Ubuntu: Considering Our Humanity
Most of the people I know have been watching the 2018 Winter Olympics in PyeongChang South Korea. The strength, grace, and endurance of the altheletes; and the perfection of the human form when the body has been sculpted and molded to the height of physical achievement…what was I saying? Oh, yes…the Olympics. There have been some glorious moments: watching the American duo of Jessica Diggins and Kikkan Randall earning America’s first gold medal ever in cross country skiing; or watching figure skater Adam Rippon skating a personally triumphant routine as the first openly gay man to compete for the United States.
It occurred to me that while we are watching the human body stretched to it’s absolute limit, it’s also the season when people in the Catholic and Christian tradition, or spiritual seekers, are asking what it means spiritually to be human. The cultural exchange that happens during the Olympics reminds me of the concept of “ubuntu.” For those of you not familiar with ubuntu, the concept of unbuntu was foundational for Archbishop Desmond Tutu’s creation of the Truth and Reconciliation process formed to dismantle the system of apartheid in 1994. He understood the importance of reconciliation. He also understood that it could not happen unless people understood how they had harmed others and made amends for the wrongs they committed. In recent years, Archbishop Tutu has become an advocate for the LGBT Community and allies; encouraging others to view us as God’s beloved people just as we are.
In their book Made for Goodness Archbishop Desmond Tutu and his daughter Rev. Canon Mpho Tutu van Furth describe ubuntu as follows:
Ubuntu is a Xhosa word used to describe the “tend and befriend” survival behavior. Ubuntu recognizes that human beings need each other for survival and well-being. A person is a person only through other persons, we say. We must care for one another in order to thrive.
For Americans who are often taught to value independence and individuality above all else, the concept of unbuntu may seem strange. How could a person only be a person through other people? There are ways in which the independent American spirit is good for innovation and for new enterprise, but the truth is that no matter how independent we may feel, as humans we are interdependent with one another. We learn our trades and earn our degrees because of our parents, teachers, and mentors. But we have an American ethos, a certain mindset that our country knows best; that we have the most freedom. I value Archbishop Desmond Tutu’s belief that all countries and peoples have qualities and wisdom that we all need.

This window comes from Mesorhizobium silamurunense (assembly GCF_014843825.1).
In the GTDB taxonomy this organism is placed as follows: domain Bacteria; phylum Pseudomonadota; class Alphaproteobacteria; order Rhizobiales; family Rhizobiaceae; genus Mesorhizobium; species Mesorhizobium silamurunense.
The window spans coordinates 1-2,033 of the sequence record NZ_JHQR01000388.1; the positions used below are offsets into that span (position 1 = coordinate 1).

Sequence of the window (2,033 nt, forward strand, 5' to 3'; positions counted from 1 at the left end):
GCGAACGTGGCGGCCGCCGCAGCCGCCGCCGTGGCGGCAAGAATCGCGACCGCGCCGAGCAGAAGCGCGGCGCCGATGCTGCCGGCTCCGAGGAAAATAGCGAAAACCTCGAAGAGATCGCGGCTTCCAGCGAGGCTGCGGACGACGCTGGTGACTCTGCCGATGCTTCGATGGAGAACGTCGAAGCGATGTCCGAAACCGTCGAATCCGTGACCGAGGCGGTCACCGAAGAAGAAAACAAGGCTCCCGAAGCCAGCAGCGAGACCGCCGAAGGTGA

When tragedy occurs, it sometimes challenges our spiritual beliefs or connection to the greater force of love. We might ask “how can God be present in a world where 17 young adults were just murdered at their school in Ft Lauderdale?” We’re tempted to ask how God can allow this. If it’s God responsibility to fix it, then perhaps we don’t have to ask ourselves “what can we do?” Admitting that there might be a better way…that’s just not easy for us independent folk.
What if we could deeply understand how much we need each other? What if we saw the Divine in each other in a way that motivated to examine ourselves more closely? What if we were willing to ask how we have hurt someone else and how we should change. What if we really listened to another person’s needs? Couldn’t that step alone be a beginning towards healing wounds of racism, sexism, trans or homophobia, or ableism? If we could stop denying each other’s truth what would that look like?
Jesus had such a deep love for humanity that he was willing to become fully human in order to sacrifice for us. And that to me sounds like ubuntu. Archbishop Desmond Tutu describes ubuntu as the spiritual attributes of generosity, hospitality, compassion, caring, sharing…This concept speaks about the intrinsic worth of persons not dependent on extraneous things such as status, race, creed, gender, or achievement. …Ubuntu teaches us that our worth is intrinsic to who we are. We matter because we are made in the image of God. Ubuntu reminds us that we belong in one family – God’s family, the human family.” Ubuntu reminds us that we are our best when we love each other. And spiritually that is how we win the gold!